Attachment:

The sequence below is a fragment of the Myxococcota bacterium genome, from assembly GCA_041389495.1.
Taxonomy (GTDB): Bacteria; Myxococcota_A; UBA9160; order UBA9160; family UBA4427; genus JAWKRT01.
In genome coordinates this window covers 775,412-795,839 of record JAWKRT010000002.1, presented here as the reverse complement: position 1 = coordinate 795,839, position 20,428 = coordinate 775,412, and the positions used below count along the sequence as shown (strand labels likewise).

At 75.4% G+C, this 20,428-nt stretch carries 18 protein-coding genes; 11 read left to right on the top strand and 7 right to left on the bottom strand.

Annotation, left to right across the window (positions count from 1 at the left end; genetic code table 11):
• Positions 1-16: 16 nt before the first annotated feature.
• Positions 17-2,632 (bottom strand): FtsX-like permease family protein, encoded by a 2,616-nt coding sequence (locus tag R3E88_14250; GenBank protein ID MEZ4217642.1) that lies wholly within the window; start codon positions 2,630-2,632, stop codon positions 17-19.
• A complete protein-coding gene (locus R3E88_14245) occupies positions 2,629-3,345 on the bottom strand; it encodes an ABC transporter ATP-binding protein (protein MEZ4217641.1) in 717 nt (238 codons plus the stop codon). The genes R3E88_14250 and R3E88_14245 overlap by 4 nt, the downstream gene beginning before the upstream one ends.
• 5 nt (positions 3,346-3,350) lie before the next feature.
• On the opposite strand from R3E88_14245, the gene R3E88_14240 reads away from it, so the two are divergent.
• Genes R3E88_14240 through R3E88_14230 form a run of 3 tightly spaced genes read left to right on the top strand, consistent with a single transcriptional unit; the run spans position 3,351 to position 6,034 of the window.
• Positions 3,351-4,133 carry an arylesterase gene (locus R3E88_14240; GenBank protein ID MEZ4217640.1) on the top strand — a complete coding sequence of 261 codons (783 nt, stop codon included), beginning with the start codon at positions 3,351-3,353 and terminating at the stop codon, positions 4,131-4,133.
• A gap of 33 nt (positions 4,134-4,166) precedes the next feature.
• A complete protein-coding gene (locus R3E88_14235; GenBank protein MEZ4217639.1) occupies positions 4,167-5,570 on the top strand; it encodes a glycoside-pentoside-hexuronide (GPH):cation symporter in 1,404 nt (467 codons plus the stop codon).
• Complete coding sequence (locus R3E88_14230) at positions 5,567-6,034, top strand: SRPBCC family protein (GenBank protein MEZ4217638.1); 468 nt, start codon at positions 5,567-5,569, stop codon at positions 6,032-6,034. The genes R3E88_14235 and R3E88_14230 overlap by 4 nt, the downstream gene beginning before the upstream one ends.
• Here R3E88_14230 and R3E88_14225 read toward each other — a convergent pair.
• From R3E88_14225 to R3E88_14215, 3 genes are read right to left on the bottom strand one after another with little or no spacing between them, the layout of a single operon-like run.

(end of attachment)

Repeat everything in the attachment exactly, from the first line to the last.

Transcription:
The sequence below is a fragment of the Myxococcota bacterium genome, from assembly GCA_041389495.1.
Taxonomy (GTDB): Bacteria; Myxococcota_A; UBA9160; order UBA9160; family UBA4427; genus JAWKRT01.
In genome coordinates this window covers 775,412-795,839 of record JAWKRT010000002.1, presented here as the reverse complement: position 1 = coordinate 795,839, position 20,428 = coordinate 775,412, and the positions used below count along the sequence as shown (strand labels likewise).

At 75.4% G+C, this 20,428-nt stretch carries 18 protein-coding genes; 11 read left to right on the top strand and 7 right to left on the bottom strand.

Annotation, left to right across the window (positions count from 1 at the left end; genetic code table 11):
• Positions 1-16: 16 nt before the first annotated feature.
• Positions 17-2,632 (bottom strand): FtsX-like permease family protein, encoded by a 2,616-nt coding sequence (locus tag R3E88_14250; GenBank protein ID MEZ4217642.1) that lies wholly within the window; start codon positions 2,630-2,632, stop codon positions 17-19.
• A complete protein-coding gene (locus R3E88_14245) occupies positions 2,629-3,345 on the bottom strand; it encodes an ABC transporter ATP-binding protein (protein MEZ4217641.1) in 717 nt (238 codons plus the stop codon). The genes R3E88_14250 and R3E88_14245 overlap by 4 nt, the downstream gene beginning before the upstream one ends.
• 5 nt (positions 3,346-3,350) lie before the next feature.
• On the opposite strand from R3E88_14245, the gene R3E88_14240 reads away from it, so the two are divergent.
• Genes R3E88_14240 through R3E88_14230 form a run of 3 tightly spaced genes read left to right on the top strand, consistent with a single transcriptional unit; the run spans position 3,351 to position 6,034 of the window.
• Positions 3,351-4,133 carry an arylesterase gene (locus R3E88_14240; GenBank protein ID MEZ4217640.1) on the top strand — a complete coding sequence of 261 codons (783 nt, stop codon included), beginning with the start codon at positions 3,351-3,353 and terminating at the stop codon, positions 4,131-4,133.
• A gap of 33 nt (positions 4,134-4,166) precedes the next feature.
• A complete protein-coding gene (locus R3E88_14235; GenBank protein MEZ4217639.1) occupies positions 4,167-5,570 on the top strand; it encodes a glycoside-pentoside-hexuronide (GPH):cation symporter in 1,404 nt (467 codons plus the stop codon).
• Complete coding sequence (locus R3E88_14230) at positions 5,567-6,034, top strand: SRPBCC family protein (GenBank protein MEZ4217638.1); 468 nt, start codon at positions 5,567-5,569, stop codon at positions 6,032-6,034. The genes R3E88_14235 and R3E88_14230 overlap by 4 nt, the downstream gene beginning before the upstream one ends.
• Here R3E88_14230 and R3E88_14225 read toward each other — a convergent pair.
• From R3E88_14225 to R3E88_14215, 3 genes are read right to left on the bottom strand one after another with little or no spacing between them, the layout of a single operon-like run.